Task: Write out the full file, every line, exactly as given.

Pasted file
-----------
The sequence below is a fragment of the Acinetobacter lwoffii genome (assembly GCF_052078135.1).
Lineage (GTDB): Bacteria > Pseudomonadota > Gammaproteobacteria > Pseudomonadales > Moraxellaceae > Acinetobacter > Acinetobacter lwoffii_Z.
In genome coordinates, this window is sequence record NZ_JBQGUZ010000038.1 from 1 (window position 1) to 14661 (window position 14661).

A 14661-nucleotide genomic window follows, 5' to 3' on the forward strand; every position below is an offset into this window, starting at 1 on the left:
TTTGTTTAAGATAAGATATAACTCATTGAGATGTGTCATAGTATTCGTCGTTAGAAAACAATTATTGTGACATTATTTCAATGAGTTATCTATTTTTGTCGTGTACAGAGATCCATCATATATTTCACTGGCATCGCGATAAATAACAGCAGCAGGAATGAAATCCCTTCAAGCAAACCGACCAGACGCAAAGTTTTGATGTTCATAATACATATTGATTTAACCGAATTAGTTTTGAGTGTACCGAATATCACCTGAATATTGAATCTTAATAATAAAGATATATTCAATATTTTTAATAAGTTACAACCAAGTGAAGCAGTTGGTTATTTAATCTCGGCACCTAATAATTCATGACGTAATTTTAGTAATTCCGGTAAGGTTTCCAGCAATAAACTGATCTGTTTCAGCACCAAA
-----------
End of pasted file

The sequence below is a fragment of the Acinetobacter lwoffii genome (assembly GCF_052078135.1).
Lineage (GTDB): Bacteria > Pseudomonadota > Gammaproteobacteria > Pseudomonadales > Moraxellaceae > Acinetobacter > Acinetobacter lwoffii_Z.
In genome coordinates, this window is sequence record NZ_JBQGUZ010000038.1 from 1 (window position 1) to 14661 (window position 14661).

A 14661-nucleotide genomic window follows, 5' to 3' on the forward strand; every position below is an offset into this window, starting at 1 on the left:
TTTGTTTAAGATAAGATATAACTCATTGAGATGTGTCATAGTATTCGTCGTTAGAAAACAATTATTGTGACATTATTTCAATGAGTTATCTATTTTTGTCGTGTACAGAGATCCATCATATATTTCACTGGCATCGCGATAAATAACAGCAGCAGGAATGAAATCCCTTCAAGCAAACCGACCAGACGCAAAGTTTTGATGTTCATAATACATATTGATTTAACCGAATTAGTTTTGAGTGTACCGAATATCACCTGAATATTGAATCTTAATAATAAAGATATATTCAATATTTTTAATAAGTTACAACCAAGTGAAGCAGTTGGTTATTTAATCTCGGCACCTAATAATTCATGACGTAATTTTAGTAATTCCGGTAAGGTTTCCAGCAATAAACTGATCTGTTTCAGCACCAAA